I am on a mini break in my home country. And suddenly, this whooz of tiredness falls over me. I Am Tired.
When I take a sip of water from the tap and do not have to check the color of the water to know if I will drink it today.
When I do not hear bangs all day and do not have to wonder if it is gun shots or fireworks I am hearing.
When I do not hear helicopters or sirens at least for an hour.
When I am not stung by mosquitos, not startled by stray cats or roaches for a day.
When I do not have to wonder if I will bother or offend people with my clothes, my behavior, my faith.
When it is not foolish to be a Christian, or a moslim, or a Jew, but it is just who you are.
When I can read what is written and understand what is said. When the script is Latin and the words gentle.
And when nobody tries to jump ahead of me in line. I notice how extremely tired I am from those four little months in Jerusalem, Israel. Where all I have known is different. And I can not judge it as being better. Yet.
I am exhausted of not having to try, for a few days, to like it.
I met a girl. Her name is Sara. Or Sarah. Or Zara, I don’t know. We communicate through a translation app on my smartphone. She doesn’t speak English and I don’t speak Hebrew. We love eachother. I can not explain why.
She is fifteen years younger than I am and has just one child less. With her four children she smiles herself through life. Whether that is who she is or who she thinks she should be I don’t know. Her religious leader tells her to be happy, always. That mantra and the way she practices it does give me energy. A precious thing in my life. Energy.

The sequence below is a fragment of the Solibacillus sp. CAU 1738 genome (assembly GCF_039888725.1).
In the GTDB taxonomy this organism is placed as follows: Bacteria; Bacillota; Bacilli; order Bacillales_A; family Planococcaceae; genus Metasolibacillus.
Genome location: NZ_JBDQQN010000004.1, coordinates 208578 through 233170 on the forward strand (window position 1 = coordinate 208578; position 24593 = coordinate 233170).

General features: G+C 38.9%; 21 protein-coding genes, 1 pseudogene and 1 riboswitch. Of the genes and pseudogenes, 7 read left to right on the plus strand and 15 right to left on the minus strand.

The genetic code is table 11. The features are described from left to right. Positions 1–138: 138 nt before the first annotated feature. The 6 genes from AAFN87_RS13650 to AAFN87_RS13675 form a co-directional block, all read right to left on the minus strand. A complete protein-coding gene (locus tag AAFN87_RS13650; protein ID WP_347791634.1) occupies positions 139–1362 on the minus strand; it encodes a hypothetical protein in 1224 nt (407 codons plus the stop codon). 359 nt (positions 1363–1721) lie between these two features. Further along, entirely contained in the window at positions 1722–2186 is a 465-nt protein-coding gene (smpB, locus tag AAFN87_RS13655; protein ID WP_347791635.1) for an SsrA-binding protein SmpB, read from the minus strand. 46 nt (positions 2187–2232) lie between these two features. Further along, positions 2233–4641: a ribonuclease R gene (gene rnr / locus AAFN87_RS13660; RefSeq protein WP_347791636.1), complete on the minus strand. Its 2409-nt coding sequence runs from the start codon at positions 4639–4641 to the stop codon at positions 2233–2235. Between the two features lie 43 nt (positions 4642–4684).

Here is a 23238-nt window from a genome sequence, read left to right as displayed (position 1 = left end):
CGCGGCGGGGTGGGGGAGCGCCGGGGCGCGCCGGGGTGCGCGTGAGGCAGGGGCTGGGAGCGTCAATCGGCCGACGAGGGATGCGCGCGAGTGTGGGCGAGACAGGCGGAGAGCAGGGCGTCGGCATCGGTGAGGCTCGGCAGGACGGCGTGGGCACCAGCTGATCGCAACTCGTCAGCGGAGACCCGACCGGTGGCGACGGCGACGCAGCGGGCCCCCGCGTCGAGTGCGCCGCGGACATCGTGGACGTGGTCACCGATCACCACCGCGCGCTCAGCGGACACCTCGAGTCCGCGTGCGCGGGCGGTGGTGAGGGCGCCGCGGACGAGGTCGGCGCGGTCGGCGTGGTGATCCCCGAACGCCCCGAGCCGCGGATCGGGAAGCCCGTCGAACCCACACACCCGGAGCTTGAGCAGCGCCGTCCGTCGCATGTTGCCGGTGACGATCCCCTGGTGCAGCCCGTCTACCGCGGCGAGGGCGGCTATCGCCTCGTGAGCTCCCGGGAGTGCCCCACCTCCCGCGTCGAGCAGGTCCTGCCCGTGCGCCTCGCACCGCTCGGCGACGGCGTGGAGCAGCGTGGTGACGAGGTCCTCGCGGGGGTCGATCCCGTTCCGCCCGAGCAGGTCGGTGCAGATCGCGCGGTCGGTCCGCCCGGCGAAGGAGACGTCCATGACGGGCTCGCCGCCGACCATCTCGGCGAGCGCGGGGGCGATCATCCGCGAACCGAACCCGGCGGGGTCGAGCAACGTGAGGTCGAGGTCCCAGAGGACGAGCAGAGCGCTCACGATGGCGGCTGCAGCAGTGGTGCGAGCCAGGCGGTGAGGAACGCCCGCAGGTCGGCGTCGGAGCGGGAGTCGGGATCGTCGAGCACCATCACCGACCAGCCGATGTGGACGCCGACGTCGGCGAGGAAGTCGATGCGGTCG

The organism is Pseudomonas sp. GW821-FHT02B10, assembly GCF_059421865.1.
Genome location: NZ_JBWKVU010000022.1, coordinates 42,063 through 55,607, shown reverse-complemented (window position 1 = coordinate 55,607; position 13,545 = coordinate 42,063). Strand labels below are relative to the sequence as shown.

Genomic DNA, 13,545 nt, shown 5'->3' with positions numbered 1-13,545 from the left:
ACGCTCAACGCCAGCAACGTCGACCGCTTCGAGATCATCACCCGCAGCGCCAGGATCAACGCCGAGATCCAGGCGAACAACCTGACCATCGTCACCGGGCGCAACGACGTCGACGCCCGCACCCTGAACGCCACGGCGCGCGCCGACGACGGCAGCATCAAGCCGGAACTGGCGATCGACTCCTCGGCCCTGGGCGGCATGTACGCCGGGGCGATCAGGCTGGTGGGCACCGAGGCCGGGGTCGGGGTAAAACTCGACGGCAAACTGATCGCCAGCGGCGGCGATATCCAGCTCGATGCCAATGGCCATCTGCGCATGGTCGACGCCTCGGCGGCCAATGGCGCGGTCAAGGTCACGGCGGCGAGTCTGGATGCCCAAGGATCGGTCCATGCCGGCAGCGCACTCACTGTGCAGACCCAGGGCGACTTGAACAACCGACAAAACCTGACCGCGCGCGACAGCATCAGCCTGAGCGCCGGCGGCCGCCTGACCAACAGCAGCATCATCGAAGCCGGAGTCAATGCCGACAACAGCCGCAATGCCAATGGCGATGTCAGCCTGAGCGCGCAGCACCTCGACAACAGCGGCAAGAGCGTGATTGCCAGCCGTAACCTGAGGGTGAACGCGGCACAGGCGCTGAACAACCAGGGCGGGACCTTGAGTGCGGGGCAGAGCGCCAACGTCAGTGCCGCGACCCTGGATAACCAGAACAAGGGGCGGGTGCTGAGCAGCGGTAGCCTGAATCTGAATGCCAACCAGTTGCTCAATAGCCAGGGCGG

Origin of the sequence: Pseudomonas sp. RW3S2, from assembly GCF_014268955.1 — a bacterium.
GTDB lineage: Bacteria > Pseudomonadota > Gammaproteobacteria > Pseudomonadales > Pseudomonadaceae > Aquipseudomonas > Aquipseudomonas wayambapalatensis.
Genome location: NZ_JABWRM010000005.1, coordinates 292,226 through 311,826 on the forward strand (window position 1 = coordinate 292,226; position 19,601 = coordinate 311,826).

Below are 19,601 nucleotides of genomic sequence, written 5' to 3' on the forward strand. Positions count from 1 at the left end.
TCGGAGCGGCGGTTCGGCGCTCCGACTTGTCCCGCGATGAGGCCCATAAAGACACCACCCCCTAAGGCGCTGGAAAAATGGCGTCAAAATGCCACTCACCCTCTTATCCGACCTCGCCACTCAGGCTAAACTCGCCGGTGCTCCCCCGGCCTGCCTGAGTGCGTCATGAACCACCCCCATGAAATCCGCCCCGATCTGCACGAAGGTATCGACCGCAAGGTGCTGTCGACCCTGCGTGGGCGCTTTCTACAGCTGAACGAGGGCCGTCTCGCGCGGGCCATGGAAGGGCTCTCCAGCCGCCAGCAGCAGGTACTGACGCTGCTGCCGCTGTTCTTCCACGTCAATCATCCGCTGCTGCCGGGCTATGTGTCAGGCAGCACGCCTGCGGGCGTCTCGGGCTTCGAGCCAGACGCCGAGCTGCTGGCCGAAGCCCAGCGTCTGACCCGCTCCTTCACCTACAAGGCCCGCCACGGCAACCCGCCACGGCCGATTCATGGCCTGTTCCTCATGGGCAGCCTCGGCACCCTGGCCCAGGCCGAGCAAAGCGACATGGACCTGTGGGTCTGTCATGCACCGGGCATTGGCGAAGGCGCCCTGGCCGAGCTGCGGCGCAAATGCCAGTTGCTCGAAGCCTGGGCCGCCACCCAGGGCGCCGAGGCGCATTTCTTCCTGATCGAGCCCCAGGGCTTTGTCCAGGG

I can not text her, nor can I leave a message on her phone. We can call, but the translation app does not work when we call. I fear her calls because of that. I often do not pick up the phone when she calls. Pelefone, she tells me, is the word for cell phone.
I feel so bad when I do not pick up the phone. But I still don’t.
Her husband translates for us sometimes. Sara’s husband speaks English. But he can not look me in the eye. His religion forbids direct contact with me. His religion makes him fear my overpowering sexuality and makes him fear wanting to jump on me and rip my clothes off. Or I think that is why he is not allowed to look me in the eye.
When Sara’s husband is home alone when I come by, he keeps his eyes on the wall while he speaks. I never know if it is me who he is speaking to. Or the wall. He is the nicest guy. Maybe he was even goodlooking one day. One day before he decided to grow side curls and a long beard.
I met a girl, her name is Sara. She is an ultra orthodox Jewish girl.
Ultra Orthodox Woman. She teaches me about God.
And the Hebrew word for Popsicle.
There is something about this town I don’t know how to describe. No. There are many things about this town, this city, I do not know how to describe. Jerusalem.
We moved here four months ago. With our five young children. With children, every day is new. Every day is a blessing and a struggle. With children in Jerusalem every day is… educational. Every day is different. Every day is a tournament in some way. Every day is a challenge.
Jerusalem. Centre of the world for many. The centre of my confusion.
Oh Jerusalem, do I love you? Do I hate you? Should I decide which one? Oh my Jerusalem, I just don’t know.